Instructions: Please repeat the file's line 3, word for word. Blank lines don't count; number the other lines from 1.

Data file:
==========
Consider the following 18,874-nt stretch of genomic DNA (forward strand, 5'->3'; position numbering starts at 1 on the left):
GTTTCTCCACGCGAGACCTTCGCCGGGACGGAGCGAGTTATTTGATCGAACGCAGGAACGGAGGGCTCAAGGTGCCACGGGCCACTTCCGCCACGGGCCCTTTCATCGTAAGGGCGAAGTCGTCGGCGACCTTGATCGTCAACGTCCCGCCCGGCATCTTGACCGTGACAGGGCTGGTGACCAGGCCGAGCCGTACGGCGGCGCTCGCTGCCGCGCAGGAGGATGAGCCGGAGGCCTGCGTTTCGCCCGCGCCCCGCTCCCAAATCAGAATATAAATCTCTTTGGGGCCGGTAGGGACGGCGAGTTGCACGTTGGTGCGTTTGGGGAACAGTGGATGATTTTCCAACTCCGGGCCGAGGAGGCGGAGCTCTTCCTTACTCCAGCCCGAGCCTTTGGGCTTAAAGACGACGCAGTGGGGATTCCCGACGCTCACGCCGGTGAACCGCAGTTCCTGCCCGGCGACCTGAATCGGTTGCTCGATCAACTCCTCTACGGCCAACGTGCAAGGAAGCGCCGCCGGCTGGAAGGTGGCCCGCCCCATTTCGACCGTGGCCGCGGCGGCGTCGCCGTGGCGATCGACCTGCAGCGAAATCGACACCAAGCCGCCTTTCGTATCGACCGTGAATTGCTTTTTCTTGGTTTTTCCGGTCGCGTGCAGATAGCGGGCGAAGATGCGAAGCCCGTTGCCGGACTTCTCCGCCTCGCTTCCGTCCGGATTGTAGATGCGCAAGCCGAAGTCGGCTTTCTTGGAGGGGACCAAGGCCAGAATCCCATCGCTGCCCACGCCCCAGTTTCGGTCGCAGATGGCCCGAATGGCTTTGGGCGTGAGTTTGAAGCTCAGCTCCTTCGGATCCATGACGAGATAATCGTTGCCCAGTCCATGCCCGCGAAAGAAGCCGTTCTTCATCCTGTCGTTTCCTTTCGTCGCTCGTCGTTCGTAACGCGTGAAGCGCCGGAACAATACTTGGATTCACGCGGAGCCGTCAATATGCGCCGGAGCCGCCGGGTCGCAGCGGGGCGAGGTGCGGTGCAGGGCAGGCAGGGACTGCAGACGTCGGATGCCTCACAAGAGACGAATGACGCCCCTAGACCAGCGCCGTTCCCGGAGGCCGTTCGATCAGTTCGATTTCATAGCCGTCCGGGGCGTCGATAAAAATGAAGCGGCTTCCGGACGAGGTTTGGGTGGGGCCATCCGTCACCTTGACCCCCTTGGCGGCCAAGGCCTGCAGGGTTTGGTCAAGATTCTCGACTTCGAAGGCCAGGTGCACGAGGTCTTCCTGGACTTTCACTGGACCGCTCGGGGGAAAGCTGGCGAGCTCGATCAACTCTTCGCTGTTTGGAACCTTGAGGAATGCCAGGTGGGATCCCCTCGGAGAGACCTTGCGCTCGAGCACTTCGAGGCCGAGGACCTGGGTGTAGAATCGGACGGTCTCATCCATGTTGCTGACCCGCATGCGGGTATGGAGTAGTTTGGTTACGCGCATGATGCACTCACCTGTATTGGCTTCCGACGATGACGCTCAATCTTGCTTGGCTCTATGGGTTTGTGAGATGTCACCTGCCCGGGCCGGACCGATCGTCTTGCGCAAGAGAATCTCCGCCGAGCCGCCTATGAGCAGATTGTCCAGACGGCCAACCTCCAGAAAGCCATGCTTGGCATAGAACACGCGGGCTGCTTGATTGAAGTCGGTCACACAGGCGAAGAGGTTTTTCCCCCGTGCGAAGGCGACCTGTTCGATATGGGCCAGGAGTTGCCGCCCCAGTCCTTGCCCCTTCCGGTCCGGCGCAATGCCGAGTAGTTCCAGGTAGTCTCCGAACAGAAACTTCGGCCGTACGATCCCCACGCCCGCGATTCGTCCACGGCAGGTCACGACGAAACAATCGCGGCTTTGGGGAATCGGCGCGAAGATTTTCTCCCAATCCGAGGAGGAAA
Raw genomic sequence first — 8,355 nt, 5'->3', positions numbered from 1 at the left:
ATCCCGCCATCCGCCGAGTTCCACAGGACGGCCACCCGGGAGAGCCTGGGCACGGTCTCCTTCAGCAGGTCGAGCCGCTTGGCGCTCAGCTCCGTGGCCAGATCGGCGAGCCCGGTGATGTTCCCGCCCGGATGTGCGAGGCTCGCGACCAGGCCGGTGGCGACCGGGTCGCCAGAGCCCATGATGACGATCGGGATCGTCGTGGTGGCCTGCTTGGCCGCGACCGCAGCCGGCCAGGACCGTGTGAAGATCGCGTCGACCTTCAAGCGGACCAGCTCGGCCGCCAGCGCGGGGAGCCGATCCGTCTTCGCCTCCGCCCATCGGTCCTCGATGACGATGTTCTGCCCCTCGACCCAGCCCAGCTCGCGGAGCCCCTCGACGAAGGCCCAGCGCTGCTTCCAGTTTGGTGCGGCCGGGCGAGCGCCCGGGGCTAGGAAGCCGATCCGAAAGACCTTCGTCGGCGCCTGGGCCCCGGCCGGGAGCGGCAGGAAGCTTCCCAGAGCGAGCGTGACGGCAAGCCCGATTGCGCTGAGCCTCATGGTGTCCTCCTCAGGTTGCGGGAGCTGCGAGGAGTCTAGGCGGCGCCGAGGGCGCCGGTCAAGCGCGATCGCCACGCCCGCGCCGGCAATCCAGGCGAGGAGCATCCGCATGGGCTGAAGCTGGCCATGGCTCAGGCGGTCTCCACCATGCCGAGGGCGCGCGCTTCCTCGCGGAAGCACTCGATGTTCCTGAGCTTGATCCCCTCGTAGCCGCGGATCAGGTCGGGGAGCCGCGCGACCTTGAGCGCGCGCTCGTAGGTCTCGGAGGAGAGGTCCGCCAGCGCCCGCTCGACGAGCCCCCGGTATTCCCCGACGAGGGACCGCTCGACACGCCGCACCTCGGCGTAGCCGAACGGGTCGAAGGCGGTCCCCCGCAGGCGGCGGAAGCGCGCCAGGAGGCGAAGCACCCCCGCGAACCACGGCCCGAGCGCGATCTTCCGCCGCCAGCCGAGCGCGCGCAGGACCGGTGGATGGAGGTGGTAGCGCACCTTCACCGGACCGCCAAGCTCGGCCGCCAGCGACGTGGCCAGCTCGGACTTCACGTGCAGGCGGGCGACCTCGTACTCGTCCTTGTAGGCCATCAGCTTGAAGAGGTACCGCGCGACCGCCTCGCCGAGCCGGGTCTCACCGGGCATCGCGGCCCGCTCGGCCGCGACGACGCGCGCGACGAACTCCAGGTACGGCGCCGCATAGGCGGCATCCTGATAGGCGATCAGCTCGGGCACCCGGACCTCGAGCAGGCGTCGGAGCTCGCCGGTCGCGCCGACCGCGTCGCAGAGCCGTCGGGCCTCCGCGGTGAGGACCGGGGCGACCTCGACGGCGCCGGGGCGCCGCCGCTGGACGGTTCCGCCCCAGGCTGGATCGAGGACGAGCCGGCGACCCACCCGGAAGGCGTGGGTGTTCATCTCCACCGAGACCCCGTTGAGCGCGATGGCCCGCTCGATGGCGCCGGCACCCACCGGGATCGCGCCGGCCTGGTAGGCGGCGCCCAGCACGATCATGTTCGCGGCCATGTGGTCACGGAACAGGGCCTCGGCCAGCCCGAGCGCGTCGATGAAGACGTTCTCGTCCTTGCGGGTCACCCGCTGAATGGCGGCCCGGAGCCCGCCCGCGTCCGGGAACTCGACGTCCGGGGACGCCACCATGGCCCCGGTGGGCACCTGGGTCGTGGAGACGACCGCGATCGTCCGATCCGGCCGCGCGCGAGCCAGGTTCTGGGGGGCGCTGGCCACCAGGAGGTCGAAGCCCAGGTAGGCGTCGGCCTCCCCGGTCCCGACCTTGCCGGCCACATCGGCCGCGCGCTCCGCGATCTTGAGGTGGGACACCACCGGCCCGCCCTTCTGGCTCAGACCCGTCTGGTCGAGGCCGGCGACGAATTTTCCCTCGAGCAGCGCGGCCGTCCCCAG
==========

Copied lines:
Raw genomic sequence first — 8,355 nt, 5'->3', positions numbered from 1 at the left: